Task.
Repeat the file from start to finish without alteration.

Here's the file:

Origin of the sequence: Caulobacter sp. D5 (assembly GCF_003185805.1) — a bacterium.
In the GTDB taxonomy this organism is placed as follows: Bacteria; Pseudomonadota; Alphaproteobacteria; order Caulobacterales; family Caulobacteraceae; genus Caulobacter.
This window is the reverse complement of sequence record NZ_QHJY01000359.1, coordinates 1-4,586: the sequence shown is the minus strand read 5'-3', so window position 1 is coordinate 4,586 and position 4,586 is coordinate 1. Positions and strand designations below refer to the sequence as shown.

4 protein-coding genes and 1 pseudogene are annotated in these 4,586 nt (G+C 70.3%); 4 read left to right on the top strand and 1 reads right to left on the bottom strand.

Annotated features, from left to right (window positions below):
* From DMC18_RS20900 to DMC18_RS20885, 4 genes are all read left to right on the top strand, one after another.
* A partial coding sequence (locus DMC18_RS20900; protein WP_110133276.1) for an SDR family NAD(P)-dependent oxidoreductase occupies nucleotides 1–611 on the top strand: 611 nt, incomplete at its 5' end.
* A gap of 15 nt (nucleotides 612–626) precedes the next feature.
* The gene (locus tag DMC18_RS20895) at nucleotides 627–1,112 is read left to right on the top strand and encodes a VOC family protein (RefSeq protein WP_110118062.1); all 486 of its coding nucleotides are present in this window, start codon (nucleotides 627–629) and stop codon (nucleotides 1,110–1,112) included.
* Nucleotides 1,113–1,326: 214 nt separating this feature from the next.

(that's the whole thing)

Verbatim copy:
Origin of the sequence: Caulobacter sp. D5 (assembly GCF_003185805.1) — a bacterium.
In the GTDB taxonomy this organism is placed as follows: Bacteria; Pseudomonadota; Alphaproteobacteria; order Caulobacterales; family Caulobacteraceae; genus Caulobacter.
This window is the reverse complement of sequence record NZ_QHJY01000359.1, coordinates 1-4,586: the sequence shown is the minus strand read 5'-3', so window position 1 is coordinate 4,586 and position 4,586 is coordinate 1. Positions and strand designations below refer to the sequence as shown.

4 protein-coding genes and 1 pseudogene are annotated in these 4,586 nt (G+C 70.3%); 4 read left to right on the top strand and 1 reads right to left on the bottom strand.

Annotated features, from left to right (window positions below):
* From DMC18_RS20900 to DMC18_RS20885, 4 genes are all read left to right on the top strand, one after another.
* A partial coding sequence (locus DMC18_RS20900; protein WP_110133276.1) for an SDR family NAD(P)-dependent oxidoreductase occupies nucleotides 1–611 on the top strand: 611 nt, incomplete at its 5' end.
* A gap of 15 nt (nucleotides 612–626) precedes the next feature.
* The gene (locus tag DMC18_RS20895) at nucleotides 627–1,112 is read left to right on the top strand and encodes a VOC family protein (RefSeq protein WP_110118062.1); all 486 of its coding nucleotides are present in this window, start codon (nucleotides 627–629) and stop codon (nucleotides 1,110–1,112) included.
* Nucleotides 1,113–1,326: 214 nt separating this feature from the next.